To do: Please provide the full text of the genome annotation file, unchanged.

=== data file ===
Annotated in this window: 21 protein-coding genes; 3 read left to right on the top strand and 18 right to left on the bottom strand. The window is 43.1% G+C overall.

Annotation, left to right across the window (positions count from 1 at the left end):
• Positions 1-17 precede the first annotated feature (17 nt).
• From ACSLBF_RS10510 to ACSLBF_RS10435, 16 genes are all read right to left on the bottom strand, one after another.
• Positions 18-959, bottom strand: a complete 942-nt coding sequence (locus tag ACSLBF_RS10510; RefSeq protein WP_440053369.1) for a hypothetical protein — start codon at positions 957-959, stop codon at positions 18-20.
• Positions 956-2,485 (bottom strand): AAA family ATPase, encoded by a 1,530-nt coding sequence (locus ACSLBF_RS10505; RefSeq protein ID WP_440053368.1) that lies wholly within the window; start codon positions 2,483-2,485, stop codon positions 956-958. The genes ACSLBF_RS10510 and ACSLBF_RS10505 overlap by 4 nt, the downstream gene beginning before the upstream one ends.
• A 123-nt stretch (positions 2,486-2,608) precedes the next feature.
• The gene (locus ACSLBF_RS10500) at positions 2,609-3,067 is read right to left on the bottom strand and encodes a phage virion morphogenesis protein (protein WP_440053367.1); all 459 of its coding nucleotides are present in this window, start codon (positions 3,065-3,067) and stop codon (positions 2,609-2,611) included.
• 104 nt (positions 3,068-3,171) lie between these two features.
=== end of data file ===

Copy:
Annotated in this window: 21 protein-coding genes; 3 read left to right on the top strand and 18 right to left on the bottom strand. The window is 43.1% G+C overall.

Annotation, left to right across the window (positions count from 1 at the left end):
• Positions 1-17 precede the first annotated feature (17 nt).
• From ACSLBF_RS10510 to ACSLBF_RS10435, 16 genes are all read right to left on the bottom strand, one after another.
• Positions 18-959, bottom strand: a complete 942-nt coding sequence (locus tag ACSLBF_RS10510; RefSeq protein WP_440053369.1) for a hypothetical protein — start codon at positions 957-959, stop codon at positions 18-20.
• Positions 956-2,485 (bottom strand): AAA family ATPase, encoded by a 1,530-nt coding sequence (locus ACSLBF_RS10505; RefSeq protein ID WP_440053368.1) that lies wholly within the window; start codon positions 2,483-2,485, stop codon positions 956-958. The genes ACSLBF_RS10510 and ACSLBF_RS10505 overlap by 4 nt, the downstream gene beginning before the upstream one ends.
• A 123-nt stretch (positions 2,486-2,608) precedes the next feature.
• The gene (locus ACSLBF_RS10500) at positions 2,609-3,067 is read right to left on the bottom strand and encodes a phage virion morphogenesis protein (protein WP_440053367.1); all 459 of its coding nucleotides are present in this window, start codon (positions 3,065-3,067) and stop codon (positions 2,609-2,611) included.
• 104 nt (positions 3,068-3,171) lie between these two features.